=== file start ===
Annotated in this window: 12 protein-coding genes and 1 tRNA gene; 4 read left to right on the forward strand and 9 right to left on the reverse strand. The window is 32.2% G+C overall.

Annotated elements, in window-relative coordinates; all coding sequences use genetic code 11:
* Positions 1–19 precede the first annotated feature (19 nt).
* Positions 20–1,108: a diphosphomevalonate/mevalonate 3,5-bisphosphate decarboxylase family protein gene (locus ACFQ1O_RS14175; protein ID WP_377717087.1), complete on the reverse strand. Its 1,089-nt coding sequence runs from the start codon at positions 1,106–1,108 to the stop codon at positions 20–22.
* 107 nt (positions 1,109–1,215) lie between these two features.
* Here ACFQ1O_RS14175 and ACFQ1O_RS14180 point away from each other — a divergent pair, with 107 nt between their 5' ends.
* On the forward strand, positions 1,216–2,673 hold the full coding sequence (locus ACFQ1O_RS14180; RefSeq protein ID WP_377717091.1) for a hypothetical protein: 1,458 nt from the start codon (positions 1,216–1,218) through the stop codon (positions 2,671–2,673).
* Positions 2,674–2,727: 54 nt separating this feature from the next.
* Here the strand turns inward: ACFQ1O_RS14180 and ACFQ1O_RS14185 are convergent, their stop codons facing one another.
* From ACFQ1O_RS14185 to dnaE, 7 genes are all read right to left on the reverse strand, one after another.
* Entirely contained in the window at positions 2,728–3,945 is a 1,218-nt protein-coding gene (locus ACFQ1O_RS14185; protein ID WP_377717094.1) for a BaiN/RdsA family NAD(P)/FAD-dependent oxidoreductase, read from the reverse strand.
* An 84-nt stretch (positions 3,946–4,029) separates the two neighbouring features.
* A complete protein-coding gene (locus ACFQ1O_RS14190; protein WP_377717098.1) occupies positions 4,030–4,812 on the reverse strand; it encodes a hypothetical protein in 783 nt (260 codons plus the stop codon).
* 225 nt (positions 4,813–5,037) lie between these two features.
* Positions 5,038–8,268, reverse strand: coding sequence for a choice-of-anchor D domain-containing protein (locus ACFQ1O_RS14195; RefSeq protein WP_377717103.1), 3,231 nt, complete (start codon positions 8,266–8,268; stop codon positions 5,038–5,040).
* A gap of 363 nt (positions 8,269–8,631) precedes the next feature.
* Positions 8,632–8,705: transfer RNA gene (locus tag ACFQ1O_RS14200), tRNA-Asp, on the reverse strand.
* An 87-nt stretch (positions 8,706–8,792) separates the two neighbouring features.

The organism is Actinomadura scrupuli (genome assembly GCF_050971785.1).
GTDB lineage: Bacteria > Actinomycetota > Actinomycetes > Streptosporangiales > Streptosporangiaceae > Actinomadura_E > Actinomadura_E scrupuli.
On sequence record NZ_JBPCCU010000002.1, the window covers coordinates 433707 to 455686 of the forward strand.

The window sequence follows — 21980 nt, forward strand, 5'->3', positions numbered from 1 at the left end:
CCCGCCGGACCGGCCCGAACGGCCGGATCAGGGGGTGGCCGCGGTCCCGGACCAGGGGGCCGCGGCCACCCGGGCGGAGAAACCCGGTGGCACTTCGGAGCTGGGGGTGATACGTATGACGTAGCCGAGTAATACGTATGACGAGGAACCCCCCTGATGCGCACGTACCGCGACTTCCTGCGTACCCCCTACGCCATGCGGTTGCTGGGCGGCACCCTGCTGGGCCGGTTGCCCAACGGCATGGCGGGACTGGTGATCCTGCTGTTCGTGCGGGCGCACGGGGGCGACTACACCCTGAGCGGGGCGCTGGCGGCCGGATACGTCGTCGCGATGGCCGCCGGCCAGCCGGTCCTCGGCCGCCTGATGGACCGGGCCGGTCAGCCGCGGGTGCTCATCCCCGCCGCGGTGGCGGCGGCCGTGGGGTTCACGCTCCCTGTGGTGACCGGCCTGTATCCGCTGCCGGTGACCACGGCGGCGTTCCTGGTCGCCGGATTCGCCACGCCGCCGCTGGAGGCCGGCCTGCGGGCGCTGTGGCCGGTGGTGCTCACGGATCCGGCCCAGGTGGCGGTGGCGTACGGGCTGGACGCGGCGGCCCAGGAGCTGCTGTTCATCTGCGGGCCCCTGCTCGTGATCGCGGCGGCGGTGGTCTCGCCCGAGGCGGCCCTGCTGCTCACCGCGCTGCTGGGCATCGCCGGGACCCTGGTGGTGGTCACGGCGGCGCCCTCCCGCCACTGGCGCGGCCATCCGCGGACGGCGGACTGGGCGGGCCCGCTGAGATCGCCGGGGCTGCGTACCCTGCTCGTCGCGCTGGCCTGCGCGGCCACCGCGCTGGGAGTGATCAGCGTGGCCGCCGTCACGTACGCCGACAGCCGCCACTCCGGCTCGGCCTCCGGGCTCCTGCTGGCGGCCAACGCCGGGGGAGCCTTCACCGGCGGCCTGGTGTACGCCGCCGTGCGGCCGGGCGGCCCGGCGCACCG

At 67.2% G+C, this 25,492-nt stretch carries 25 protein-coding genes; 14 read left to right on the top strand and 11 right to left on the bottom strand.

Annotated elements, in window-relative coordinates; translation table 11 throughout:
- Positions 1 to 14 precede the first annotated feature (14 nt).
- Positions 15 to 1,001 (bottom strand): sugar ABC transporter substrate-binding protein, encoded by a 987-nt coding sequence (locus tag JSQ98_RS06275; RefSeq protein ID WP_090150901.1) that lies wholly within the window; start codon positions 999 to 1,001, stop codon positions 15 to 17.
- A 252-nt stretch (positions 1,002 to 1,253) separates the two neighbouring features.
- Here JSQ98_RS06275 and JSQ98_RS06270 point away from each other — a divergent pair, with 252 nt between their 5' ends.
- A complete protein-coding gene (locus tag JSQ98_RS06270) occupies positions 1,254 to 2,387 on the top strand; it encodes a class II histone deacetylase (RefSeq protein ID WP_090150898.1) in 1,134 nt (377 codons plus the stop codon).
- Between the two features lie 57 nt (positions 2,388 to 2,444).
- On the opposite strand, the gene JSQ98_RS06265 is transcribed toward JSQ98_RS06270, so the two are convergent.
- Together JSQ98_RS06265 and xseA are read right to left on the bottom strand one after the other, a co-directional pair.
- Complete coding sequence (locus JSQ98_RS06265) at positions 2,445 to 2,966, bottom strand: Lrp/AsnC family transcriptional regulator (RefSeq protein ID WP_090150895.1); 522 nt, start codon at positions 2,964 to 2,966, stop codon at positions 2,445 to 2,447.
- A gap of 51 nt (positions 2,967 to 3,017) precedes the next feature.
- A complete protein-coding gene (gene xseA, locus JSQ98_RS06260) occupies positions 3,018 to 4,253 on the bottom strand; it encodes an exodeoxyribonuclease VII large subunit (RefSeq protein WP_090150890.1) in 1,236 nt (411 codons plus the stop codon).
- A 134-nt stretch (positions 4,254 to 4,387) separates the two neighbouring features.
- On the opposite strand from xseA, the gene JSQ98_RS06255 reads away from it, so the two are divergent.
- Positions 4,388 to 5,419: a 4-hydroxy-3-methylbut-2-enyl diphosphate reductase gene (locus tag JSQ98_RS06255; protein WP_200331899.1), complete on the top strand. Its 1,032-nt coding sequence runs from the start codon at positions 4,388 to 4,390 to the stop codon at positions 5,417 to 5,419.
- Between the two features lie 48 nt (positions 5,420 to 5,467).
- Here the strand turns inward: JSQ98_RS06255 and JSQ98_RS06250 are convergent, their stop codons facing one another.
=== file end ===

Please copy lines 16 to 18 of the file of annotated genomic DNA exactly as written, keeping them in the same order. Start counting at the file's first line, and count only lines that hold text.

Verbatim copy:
* A gap of 363 nt (positions 8,269–8,631) precedes the next feature.
* Positions 8,632–8,705: transfer RNA gene (locus tag ACFQ1O_RS14200), tRNA-Asp, on the reverse strand.
* An 87-nt stretch (positions 8,706–8,792) separates the two neighbouring features.